Taxpayer’s Guide to the Stimulus

The stimulus passed back in February was massive 1,000-plus page document that slogged through nitty gritty details for how nearly $800 billion would save our economy. The President promised more transparency in government. The President said he would post bills for five days before signing them so that the people could provide him with their feedback after reading the bill online. But not only was that promised ignored, the bill is so tedious that the layman citizen—or even most lawmakers—wouldn’t go through the whole bill to see just how wasteful much of the stimulus spending really is. That is why we have created the Taxpayer’s Guide to the Stimulus.

After four months of stimulus spending, the economy has not improved, the money has only been slowly spent, and it is becoming clear that stimulus spending doesn’t save an economy. The economy will get better, maybe by the end of 2009, but it won’t be because of this spending bill. Recessions eventually bottom out as the market self-corrects. How can we be sure the stimulus won’t save us? Look through it for yourself.

We have done our best to explain the provisions in simple language while pointing out some of the policy implications of the spending. There are charts and graphs that show the spending, a table of costs, and a breakdown of spending for each sector of the American economy. We have also listed some resources for you to explore how the stimulus is being spent today.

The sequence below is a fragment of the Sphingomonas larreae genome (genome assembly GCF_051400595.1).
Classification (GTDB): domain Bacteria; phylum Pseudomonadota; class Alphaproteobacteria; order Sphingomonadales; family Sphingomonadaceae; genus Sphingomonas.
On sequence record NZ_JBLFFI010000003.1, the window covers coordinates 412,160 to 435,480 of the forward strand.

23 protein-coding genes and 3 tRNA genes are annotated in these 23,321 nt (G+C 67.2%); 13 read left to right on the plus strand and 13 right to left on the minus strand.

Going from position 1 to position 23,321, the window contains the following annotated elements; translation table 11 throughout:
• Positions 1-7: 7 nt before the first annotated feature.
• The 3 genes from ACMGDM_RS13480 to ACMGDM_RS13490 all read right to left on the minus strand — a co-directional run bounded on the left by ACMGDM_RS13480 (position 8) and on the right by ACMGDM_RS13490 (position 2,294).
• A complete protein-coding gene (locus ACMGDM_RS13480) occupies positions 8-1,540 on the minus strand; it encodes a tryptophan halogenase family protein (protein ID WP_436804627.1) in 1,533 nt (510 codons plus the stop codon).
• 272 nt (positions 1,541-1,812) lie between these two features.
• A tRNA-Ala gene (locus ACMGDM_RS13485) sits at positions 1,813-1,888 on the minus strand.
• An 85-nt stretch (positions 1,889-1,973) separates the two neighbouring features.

Ultimately, we have found that the “American Recovery and Reinvestment Act” largely just provides general funds to government agency budgets, bloating the already large bureaucracy. The stimulus bill does not focus on fiscal responsibility, but rather makes the government even larger, funding many untested programs that could significantly add to government waste. From funding the War on Drugs to Comparative Effectiveness Research, the policy implications of the stimulus spending will leave a permanent stamp on the future of the American economy and society.

This Guide should prove useful to citizens and lawmakers at every level of federal, state, and local government. Click around and see what you can find.

Go straight to the introduction here:

Or just check out the whole guide here: